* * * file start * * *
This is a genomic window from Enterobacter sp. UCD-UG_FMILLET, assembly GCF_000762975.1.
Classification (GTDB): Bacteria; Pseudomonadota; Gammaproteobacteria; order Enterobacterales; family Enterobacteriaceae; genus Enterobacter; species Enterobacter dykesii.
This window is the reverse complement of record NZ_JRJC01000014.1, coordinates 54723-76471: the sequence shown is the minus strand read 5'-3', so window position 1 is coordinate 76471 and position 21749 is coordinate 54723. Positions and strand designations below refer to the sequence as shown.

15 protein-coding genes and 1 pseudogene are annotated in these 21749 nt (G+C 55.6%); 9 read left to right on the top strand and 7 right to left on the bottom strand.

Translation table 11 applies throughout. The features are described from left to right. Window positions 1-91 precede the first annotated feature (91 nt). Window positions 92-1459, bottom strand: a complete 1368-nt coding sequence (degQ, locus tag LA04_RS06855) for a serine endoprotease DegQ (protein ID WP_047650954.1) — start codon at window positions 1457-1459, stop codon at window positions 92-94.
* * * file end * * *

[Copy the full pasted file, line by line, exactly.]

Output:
This is a genomic window from Enterobacter sp. UCD-UG_FMILLET, assembly GCF_000762975.1.
Classification (GTDB): Bacteria; Pseudomonadota; Gammaproteobacteria; order Enterobacterales; family Enterobacteriaceae; genus Enterobacter; species Enterobacter dykesii.
This window is the reverse complement of record NZ_JRJC01000014.1, coordinates 54723-76471: the sequence shown is the minus strand read 5'-3', so window position 1 is coordinate 76471 and position 21749 is coordinate 54723. Positions and strand designations below refer to the sequence as shown.

15 protein-coding genes and 1 pseudogene are annotated in these 21749 nt (G+C 55.6%); 9 read left to right on the top strand and 7 right to left on the bottom strand.

Translation table 11 applies throughout. The features are described from left to right. Window positions 1-91 precede the first annotated feature (91 nt). Window positions 92-1459, bottom strand: a complete 1368-nt coding sequence (degQ, locus tag LA04_RS06855) for a serine endoprotease DegQ (protein ID WP_047650954.1) — start codon at window positions 1457-1459, stop codon at window positions 92-94.